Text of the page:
• New rest area is a quarter of a mile down Billie Fisher Cottonwood Trail
By Randi Somers
Well-known artist Toby Tyler was accompanied by several friends and admirers on a hike down the Wynn Nature Center’s newest trail, the Billie Fischer Cottonwood Trail, Friday evening. The walk ended in a dedication ceremony of a rest area named for him.
The rest and the trail are marked by artistic signs crafted by Moose Run Metalsmith’s Teri Thurman.
The benches in the Tyler rest area are also works of art, created by Ben Gibson, from aged cedar driftwood brought from the outer coast, with copper arm rests. And appropriately for an artist’s rest area, the panoramic view reveals the beauty of Kachemak Bay and the mountains and glaciers.
Mother Nature adds her art to the trail with fields of wildflowers and towering spruce. Tyler couldn’t resist answering questions about plants along the trial, while plucking the heads off dandelions to prevent their spread and tossing away dry limbs that had fallen on the trail.
Before the hike, Tyler’s friends shared favorite stories about him before long-time friend Daisy Lee Bitter took the stage at the reception to royally roast him, telling tales from their long history. She noted that he frequently gives his art away for fundraisers.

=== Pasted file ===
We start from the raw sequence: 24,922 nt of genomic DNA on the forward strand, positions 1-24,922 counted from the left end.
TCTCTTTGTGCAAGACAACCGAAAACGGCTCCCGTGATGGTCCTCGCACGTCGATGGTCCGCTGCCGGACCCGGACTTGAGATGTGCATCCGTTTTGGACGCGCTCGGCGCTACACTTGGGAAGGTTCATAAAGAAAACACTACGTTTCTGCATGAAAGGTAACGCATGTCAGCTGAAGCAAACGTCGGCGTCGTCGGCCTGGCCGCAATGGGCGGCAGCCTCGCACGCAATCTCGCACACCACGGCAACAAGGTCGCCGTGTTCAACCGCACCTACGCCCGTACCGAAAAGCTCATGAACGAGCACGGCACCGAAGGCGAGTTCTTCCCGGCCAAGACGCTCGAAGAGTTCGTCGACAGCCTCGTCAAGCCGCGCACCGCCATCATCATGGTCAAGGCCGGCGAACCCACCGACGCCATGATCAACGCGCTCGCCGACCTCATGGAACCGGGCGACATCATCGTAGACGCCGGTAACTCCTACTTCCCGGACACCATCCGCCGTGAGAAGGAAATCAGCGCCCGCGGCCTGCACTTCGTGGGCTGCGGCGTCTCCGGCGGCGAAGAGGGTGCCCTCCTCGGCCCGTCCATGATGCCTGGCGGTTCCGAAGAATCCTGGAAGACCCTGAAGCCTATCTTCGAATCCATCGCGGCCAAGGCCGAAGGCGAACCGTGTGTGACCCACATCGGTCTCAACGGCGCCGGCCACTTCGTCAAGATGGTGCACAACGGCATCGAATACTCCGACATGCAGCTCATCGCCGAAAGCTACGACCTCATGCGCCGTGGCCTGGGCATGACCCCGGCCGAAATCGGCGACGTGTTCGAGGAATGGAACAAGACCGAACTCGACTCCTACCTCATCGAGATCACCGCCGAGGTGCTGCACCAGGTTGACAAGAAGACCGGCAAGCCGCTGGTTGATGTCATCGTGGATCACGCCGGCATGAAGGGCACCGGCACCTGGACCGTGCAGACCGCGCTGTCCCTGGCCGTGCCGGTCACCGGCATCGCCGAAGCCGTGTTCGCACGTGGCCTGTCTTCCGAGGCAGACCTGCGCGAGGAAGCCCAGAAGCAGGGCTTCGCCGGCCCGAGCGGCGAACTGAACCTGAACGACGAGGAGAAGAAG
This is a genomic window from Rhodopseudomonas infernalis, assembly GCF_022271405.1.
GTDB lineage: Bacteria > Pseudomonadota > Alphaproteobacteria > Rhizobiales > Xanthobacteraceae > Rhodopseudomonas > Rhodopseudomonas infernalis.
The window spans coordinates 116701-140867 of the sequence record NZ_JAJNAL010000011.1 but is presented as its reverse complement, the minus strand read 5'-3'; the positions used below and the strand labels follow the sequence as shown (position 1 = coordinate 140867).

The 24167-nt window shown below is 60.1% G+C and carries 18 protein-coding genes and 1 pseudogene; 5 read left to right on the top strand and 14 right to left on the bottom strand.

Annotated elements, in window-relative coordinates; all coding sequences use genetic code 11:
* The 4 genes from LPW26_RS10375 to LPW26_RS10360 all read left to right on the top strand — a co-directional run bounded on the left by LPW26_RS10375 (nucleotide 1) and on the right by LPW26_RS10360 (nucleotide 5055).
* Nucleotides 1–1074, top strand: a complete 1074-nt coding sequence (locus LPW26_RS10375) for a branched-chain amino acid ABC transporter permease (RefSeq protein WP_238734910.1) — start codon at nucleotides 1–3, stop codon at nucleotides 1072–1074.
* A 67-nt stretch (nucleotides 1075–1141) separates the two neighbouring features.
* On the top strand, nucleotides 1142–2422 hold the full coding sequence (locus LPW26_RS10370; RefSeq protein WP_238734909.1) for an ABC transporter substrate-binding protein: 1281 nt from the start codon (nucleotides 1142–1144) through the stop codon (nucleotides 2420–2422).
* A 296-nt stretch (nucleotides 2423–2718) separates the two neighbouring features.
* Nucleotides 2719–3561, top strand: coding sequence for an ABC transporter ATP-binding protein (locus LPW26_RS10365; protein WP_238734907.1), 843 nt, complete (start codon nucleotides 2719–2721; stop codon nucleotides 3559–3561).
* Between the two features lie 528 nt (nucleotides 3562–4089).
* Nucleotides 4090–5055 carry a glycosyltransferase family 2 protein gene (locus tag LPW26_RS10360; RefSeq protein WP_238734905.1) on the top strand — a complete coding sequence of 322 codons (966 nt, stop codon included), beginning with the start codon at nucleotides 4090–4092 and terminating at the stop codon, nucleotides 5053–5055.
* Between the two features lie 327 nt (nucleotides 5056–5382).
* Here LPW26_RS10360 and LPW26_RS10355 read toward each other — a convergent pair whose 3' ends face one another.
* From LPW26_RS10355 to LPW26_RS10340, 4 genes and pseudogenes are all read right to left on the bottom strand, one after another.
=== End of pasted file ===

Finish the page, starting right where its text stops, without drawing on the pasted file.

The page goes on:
“What stands out,” she concluded, “any time I asked Toby for help, he never let me down.”
The Center for Alaska Coastal Studies Program hosted the reception with a long table of snacks, drinks and an elaborate cake. Then, the group drove half a mile down East Skyline Drive and hiked the quarter mile to the Fischer trail to Tyler’s rest where he cut the ribbon and then rested on one of Gibson’s benches.
Created in 2007-8 and named for Carl Wynn’s daughter Billie Fischer, who also donated land, the trail is on the downhill side of Skyline, and half a mile below the Wynn headquarters.
Tyler has volunteered with the Center for Alaskan Coastal Studies for more than 30 of his 50 years here. He has led many walks on the trails that he helped build, sharing his knowledge and love of the plants that grace the trails.
The entrance to the new trail is not visible from the road but maps and guides are available at Wynn headquarters. Beth Trowbridge, program director for the Center for Alaska Coastal Studies, said that day passes to the park for adults are $7; seniors, $6; children $5 and $20 for a family. Members need no passes. Membership is $35 for an individual or $50 for a family.
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